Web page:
Posted by Nancy J. Cohen on December 18, 2017

Royal Princess
Nov. 30 – Dec. 10, 2017

This was our second trip on the Royal Princess. Here are my notes.

The Ship

The lifeboat drill took place in a lounge, which is much more comfortable than standing outside in the heat. At least you can relax while listening to the safety spiel.

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Besides the main swimming pool and deck area, there was an adults-only Retreat offering lounge chairs facing another pool. This is open to the air and not covered like the solarium on other ships. Or for a fee, you could enter the more exclusive Sanctuary enclave. Otherwise, it wasn’t hard to find a lounge chair somewhere on the ship. We prefer the shade so we would hunt down a quiet site. Being Floridians, we didn’t feel the need for sunbathing or sweating in the heat.

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On deck 7, there’s an outdoor promenade but it doesn’t go all the way around for passengers. If you want to take a stroll, you can go inside at deck 7 or use the sun deck.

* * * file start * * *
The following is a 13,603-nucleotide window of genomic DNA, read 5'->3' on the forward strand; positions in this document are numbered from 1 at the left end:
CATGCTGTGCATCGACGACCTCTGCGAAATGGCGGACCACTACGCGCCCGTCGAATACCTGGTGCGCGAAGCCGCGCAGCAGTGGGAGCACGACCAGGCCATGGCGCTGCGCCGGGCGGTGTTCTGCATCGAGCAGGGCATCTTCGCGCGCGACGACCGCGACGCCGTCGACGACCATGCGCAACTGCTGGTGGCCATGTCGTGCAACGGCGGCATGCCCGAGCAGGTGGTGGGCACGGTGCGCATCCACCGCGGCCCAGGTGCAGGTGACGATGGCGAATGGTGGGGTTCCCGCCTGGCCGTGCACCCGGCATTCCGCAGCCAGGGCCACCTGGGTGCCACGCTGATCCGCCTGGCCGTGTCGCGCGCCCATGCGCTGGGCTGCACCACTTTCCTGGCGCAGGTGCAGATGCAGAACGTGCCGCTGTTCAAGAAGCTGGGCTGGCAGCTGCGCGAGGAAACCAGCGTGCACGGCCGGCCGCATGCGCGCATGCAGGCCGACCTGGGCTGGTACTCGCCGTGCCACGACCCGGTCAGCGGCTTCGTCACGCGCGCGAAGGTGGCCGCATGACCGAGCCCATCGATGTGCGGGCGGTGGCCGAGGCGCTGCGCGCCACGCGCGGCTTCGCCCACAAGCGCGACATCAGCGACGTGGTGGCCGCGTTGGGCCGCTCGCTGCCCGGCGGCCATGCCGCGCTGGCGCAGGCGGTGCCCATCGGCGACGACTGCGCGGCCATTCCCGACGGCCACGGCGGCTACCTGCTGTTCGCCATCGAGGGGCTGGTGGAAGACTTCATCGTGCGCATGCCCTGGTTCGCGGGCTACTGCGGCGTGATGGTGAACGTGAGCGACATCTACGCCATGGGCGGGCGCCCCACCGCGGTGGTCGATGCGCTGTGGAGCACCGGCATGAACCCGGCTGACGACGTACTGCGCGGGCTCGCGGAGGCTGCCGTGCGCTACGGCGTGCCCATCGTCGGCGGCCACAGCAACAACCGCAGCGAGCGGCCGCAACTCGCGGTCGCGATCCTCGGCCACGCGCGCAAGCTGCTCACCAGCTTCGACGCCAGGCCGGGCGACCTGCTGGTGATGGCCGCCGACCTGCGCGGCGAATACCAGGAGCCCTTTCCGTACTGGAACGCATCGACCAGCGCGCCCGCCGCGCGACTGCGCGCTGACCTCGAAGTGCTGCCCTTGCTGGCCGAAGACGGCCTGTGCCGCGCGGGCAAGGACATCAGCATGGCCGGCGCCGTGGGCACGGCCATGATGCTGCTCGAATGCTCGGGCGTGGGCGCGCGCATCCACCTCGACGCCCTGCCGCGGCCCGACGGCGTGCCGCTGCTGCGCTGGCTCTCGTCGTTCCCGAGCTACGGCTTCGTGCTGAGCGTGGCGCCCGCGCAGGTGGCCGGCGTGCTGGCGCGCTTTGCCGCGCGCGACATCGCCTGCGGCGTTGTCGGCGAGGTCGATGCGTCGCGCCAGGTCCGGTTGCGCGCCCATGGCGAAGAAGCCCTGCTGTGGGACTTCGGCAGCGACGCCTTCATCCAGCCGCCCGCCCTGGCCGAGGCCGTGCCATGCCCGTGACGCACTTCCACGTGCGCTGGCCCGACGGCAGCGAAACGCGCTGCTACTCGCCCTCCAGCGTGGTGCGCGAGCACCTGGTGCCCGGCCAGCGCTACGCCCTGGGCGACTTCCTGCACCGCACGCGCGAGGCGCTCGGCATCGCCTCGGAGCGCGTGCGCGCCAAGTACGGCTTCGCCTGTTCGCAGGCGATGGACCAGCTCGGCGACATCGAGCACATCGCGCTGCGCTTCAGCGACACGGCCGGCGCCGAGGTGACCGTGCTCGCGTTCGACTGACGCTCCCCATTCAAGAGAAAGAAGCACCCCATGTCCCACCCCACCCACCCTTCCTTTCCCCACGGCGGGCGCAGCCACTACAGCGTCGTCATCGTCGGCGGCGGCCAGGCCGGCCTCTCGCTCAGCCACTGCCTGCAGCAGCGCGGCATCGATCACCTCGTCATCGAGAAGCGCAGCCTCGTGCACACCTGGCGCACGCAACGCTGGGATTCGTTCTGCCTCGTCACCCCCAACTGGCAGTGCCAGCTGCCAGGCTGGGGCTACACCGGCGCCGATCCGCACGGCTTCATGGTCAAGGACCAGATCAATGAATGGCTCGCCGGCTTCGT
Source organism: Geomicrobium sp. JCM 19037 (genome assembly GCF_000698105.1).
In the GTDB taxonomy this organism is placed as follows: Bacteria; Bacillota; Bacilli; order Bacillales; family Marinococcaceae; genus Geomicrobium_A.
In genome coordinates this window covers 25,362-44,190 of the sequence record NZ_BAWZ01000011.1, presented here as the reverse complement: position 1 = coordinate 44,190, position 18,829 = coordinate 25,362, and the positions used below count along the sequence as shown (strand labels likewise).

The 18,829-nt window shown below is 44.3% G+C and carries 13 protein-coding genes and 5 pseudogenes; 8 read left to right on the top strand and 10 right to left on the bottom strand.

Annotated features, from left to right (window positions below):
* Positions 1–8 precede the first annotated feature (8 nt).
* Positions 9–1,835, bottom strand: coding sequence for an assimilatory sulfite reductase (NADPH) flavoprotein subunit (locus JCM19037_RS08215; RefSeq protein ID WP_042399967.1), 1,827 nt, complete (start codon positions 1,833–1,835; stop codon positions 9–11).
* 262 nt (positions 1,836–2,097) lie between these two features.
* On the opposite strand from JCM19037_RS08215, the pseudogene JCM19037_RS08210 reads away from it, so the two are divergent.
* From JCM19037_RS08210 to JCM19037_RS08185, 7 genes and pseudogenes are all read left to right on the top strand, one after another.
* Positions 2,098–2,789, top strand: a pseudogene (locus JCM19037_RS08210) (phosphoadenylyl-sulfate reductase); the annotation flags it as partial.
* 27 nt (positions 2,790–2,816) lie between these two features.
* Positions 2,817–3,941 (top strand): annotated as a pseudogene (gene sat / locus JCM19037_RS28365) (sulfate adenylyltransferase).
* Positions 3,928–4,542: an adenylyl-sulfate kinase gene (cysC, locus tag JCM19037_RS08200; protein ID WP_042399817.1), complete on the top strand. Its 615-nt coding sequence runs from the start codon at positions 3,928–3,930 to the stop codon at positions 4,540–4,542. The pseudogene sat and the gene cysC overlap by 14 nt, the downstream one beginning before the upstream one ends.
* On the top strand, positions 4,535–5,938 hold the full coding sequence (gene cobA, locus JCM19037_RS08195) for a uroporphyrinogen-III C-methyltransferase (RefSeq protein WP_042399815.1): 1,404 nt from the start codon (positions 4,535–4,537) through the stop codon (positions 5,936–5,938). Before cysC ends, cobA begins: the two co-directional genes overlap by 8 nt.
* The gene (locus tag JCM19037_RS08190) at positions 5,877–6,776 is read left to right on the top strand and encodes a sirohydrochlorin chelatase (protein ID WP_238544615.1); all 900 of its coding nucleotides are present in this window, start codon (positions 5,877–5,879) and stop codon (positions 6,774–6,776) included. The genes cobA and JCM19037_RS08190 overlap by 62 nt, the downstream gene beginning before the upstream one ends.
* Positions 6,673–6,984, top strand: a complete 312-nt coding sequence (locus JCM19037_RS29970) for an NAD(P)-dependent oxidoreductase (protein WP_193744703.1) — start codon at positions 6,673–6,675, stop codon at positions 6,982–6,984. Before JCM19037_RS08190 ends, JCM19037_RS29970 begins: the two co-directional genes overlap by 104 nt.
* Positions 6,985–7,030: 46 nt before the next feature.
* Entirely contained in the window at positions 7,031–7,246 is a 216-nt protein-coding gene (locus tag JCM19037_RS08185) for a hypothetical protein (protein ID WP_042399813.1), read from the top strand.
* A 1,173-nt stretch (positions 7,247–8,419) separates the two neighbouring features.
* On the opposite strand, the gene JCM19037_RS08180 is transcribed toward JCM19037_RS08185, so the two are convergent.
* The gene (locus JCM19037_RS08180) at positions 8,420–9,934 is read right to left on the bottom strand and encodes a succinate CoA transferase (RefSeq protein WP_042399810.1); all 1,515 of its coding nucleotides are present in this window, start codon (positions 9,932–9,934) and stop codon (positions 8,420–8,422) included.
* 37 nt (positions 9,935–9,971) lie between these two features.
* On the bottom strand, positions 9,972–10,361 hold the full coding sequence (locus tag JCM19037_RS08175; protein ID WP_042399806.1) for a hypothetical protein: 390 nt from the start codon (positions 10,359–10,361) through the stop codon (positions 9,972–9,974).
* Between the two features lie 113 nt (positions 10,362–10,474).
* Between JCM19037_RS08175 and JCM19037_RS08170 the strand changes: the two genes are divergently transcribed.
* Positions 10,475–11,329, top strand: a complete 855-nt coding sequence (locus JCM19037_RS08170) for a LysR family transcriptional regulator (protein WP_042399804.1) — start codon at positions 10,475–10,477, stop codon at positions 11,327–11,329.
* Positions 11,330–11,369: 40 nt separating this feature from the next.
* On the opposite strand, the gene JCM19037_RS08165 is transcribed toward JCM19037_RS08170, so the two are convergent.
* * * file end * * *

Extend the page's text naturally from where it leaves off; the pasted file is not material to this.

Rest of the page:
As loyalty members, we appreciated the free Internet minutes and the nightly appetizers (mostly veggies or cheese and crackers, except for a shrimp fountain the last night) offered in the Club Six lounge, but we missed the free drinks and more generous hors d’oeuvres from RCCL and Celebrity.

Shopping was fun here, and the shipboard shops offer a wide variety of affordable merchandise. They had sales every night, although the sale items didn’t differ much. There is a logo store with souvenirs, clothing and hats; a cosmetics store, liquor and chocolate stores, an Effy fine jewelry store, and a costume jewelry store with items from Swarovski, Brighton, and more.